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City Expansion (1843-1962)

From 1843 to 1962, the village/city of Kalamazoo expanded its geographic jurisdiction from a half a square mile to approximately 25 square miles. Much of the area that was annexed was land that previously made up Kalamazoo Township, with a much smaller amount once held by Portage Township. One of the early growth spurts came during the 1850s, when the city doubled in population. The northern limit of the city in 1843 was Florence Street while the southern was Wheaton Avenue. Eight years later, the northern limit became Paterson Street and the southern border was Inkster Avenue. Annexation has expanded city borders in all four directions, with land to the south being the largest portion to become enveloped.

The advancement of annexation was generally slow and steady through the first century of Kalamazoo’s history, before picking up speed dramatically in the mid 1950s, a period when the city’s geography grew 143 percent and its population by 40 percent through annexation. Because of municipal annexation, typically the result of either an election or a resolution, the city’s borders have been re-drawn several times in order to account for the changes. The motivation behind the annexations that occurred when the city was young, and possessed a smaller geographic footprint, were not all that contrasting with the later push to acquire more land during the post-WWII years, when large swaths of Kalamazoo Township were incorporated within the city. In some cases, voters turned out to reject annexation, as was the case in November of 1950, when attempts to incorporate the Westwood Neighborhood into the city failed.

“Whether to “join the city” or “not join the city” has long been a favorite subject for debate in many of Kalamazoo’s suburban areas. Both sides have their ardent supporters, and there are countless arguments for and against consolidation–or annexation, as it is often referred to.”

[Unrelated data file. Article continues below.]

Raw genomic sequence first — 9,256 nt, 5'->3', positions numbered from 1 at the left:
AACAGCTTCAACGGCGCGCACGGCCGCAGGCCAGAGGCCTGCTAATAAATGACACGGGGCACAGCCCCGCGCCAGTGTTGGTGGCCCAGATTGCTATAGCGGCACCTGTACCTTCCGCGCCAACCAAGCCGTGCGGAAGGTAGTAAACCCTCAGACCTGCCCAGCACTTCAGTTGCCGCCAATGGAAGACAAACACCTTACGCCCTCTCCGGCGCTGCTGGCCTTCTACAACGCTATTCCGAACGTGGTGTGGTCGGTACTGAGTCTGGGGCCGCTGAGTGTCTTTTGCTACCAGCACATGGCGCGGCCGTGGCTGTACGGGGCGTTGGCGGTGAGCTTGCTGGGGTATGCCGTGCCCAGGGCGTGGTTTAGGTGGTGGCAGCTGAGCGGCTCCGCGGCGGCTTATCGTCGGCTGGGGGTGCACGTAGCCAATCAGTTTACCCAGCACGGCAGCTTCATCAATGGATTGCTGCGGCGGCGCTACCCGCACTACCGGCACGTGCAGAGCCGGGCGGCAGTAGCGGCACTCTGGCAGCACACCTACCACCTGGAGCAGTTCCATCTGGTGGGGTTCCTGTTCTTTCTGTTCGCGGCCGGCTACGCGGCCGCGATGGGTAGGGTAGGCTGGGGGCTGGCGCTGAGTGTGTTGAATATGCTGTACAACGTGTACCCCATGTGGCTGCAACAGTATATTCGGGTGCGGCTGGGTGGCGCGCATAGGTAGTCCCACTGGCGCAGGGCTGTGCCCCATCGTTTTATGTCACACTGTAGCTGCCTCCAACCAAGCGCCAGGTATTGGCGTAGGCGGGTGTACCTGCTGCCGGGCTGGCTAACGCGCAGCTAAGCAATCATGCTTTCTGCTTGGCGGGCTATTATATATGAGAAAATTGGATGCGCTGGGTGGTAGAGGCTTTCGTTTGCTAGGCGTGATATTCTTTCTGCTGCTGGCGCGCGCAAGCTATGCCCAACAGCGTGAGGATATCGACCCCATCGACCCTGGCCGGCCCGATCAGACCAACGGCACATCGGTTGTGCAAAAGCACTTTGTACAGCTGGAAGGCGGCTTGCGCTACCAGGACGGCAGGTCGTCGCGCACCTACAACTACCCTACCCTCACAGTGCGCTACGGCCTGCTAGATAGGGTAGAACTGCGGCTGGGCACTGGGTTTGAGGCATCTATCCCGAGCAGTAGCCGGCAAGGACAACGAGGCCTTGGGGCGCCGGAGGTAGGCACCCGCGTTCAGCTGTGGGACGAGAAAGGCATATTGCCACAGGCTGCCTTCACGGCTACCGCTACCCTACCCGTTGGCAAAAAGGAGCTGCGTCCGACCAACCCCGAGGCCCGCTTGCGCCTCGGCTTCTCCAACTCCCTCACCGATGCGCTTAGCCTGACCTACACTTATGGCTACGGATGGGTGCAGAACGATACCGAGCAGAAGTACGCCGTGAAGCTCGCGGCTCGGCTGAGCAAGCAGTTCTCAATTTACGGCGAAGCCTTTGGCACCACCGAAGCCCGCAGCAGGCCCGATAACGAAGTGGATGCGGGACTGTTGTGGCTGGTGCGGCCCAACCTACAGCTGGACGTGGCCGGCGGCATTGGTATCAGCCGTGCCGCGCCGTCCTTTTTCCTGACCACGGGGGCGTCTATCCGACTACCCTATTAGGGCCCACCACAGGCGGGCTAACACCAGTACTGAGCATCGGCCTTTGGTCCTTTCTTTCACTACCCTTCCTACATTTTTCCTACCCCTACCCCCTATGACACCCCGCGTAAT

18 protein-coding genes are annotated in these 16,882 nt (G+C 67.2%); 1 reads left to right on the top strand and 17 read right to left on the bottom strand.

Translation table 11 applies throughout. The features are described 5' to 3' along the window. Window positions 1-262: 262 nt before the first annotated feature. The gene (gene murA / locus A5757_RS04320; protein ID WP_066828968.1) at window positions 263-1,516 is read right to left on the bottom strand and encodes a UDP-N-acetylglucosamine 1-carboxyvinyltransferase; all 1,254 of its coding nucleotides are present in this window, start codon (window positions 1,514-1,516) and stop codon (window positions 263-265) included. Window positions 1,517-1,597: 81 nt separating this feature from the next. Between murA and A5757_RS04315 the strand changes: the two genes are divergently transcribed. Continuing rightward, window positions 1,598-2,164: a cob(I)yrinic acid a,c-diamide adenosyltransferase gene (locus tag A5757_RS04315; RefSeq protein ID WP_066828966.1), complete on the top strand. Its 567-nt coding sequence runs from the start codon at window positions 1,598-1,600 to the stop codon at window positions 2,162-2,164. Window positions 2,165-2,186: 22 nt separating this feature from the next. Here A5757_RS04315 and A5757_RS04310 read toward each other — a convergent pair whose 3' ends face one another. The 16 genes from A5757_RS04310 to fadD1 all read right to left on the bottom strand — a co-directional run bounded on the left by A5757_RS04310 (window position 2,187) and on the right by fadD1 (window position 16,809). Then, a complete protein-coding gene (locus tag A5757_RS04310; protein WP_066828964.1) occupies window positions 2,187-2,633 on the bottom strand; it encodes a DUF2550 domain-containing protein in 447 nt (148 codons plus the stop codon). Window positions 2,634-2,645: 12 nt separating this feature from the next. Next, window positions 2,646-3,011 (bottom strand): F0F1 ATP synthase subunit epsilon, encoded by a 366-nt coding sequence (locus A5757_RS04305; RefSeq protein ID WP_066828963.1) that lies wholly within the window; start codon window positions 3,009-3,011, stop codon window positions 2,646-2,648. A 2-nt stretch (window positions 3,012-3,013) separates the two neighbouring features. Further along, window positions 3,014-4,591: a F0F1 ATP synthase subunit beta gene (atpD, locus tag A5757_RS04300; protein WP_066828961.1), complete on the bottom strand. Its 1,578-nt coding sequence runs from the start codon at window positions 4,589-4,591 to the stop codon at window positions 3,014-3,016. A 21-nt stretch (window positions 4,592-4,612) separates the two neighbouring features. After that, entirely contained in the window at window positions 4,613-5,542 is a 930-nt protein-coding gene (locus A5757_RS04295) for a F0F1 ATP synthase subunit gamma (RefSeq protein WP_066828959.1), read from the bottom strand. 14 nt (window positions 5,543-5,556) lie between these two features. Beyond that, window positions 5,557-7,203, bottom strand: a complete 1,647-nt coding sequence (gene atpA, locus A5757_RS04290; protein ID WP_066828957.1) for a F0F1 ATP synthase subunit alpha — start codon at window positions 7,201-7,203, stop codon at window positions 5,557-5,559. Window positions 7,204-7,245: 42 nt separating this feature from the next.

–Kalamazoo Gazette, 9 July 1950

Sometimes the reasoning was mandated by law, as was the case in 1970, when in order to construct a new county jail, the township land planned to be the new jail’s site, required the city to own it. A state law required that county law enforcement facilities needed to be located in the county seat. Annexation has greatly impacted the growth of the Kalamazoo Public Schools district. It has been a force behind the acquisition of land for the use of developing parks. It has allowed for industrial and commercial growth to develop as population grew.

Kalamazoo Annexations, 1843-1962 (Sq. Miles)

1843: .50

1851: 1.54

1861: 4.21

1893: 1.14

1897: .66

1928: .52

1948: .04 (Paddy Miller Woods)

1949: .10 (Dickinson Field)

1950: .05 (City Yards)

1951: .22 (Western Michigan University)

1953: .44 (Panhandle Area)

1954: .06 (Wilbur Property)

1955: 4.36 (Milwood, Bronson Boulevard, Henderson Park Terrace)

1956: 9.25 (Airport Property, Oakwood Beach, Sherwood Park, Spring Valley Park, Riverside Cemetery, Clarage Fan Property, Carney-Appledoorn Property, Burke Acres, Knollwood, Oakwood, S. Westnedge, Riverview Flood Control Area, K-College Lutheran Church Area)